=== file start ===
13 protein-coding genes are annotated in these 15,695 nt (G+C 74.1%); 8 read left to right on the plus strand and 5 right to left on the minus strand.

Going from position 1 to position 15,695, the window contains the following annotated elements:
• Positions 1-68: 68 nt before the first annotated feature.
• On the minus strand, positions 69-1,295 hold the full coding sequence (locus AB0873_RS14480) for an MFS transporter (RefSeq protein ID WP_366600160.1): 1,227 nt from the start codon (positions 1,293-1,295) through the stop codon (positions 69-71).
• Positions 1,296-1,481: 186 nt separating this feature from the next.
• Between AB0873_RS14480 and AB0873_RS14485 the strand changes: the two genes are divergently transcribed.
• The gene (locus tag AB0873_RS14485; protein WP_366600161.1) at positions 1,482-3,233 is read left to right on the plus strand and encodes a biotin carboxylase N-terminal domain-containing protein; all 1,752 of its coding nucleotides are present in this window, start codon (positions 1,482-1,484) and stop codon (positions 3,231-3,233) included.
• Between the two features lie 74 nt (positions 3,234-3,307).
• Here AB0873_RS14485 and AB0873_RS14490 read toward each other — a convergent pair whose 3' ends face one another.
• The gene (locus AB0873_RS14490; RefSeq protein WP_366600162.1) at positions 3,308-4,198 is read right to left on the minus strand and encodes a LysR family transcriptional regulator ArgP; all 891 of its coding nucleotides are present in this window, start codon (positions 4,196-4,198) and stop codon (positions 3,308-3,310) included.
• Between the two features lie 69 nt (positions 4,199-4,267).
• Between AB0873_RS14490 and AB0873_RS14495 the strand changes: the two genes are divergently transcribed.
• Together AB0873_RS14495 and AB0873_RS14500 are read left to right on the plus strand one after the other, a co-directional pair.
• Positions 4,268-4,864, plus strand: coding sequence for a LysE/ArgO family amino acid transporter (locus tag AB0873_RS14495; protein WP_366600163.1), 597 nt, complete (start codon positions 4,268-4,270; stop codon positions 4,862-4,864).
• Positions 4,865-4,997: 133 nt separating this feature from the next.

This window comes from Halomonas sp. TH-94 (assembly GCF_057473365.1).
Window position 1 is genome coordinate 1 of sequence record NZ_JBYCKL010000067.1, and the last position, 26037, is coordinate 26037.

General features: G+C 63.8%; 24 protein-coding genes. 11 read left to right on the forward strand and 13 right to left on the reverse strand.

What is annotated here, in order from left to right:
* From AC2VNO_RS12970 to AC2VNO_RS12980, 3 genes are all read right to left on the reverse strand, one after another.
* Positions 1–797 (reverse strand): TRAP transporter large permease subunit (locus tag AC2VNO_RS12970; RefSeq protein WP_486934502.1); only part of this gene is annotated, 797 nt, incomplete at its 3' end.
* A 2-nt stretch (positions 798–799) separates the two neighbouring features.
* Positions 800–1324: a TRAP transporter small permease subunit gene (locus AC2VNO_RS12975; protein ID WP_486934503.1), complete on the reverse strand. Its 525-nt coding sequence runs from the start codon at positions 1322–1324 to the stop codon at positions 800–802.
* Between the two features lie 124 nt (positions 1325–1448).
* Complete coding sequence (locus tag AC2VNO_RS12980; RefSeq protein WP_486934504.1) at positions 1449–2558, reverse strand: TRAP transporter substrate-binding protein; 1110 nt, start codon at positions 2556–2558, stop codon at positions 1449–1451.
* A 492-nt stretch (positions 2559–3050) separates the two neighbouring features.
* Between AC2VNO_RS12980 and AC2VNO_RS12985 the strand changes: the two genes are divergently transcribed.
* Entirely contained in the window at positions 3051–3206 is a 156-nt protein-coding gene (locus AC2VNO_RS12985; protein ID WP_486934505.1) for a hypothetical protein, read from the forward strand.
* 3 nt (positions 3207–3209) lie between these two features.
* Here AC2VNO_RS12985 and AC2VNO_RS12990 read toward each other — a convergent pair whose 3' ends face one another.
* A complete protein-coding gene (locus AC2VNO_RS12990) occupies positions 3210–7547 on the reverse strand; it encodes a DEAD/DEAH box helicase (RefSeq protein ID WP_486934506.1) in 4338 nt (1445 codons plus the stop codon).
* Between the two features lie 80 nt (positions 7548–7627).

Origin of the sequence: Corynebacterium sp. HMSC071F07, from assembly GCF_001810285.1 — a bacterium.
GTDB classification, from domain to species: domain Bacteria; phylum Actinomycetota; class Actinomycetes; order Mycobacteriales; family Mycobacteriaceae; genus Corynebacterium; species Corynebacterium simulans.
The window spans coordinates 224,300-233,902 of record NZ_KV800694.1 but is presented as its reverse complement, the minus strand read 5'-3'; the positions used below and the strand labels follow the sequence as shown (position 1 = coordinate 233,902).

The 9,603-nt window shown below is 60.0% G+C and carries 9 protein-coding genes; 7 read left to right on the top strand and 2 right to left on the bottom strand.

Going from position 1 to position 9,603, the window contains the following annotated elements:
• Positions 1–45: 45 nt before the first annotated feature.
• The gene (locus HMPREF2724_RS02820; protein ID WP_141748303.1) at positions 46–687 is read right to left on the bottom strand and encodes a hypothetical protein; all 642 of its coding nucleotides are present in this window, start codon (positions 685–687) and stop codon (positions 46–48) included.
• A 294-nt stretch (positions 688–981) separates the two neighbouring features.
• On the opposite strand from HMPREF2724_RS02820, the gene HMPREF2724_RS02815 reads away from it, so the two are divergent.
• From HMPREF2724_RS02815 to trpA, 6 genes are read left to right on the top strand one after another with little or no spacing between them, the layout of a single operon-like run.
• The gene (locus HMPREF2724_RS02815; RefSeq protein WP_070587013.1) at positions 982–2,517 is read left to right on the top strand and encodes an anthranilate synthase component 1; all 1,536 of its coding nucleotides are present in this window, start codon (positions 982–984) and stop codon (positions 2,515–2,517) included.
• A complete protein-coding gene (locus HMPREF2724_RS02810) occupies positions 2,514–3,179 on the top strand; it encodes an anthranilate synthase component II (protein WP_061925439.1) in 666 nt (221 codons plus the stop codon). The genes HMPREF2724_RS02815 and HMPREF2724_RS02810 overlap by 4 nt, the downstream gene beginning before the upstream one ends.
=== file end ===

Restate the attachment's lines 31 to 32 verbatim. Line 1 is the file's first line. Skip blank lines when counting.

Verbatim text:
* A complete protein-coding gene (locus AC2VNO_RS12990) occupies positions 3210–7547 on the reverse strand; it encodes a DEAD/DEAH box helicase (RefSeq protein ID WP_486934506.1) in 4338 nt (1445 codons plus the stop codon).
* Between the two features lie 80 nt (positions 7548–7627).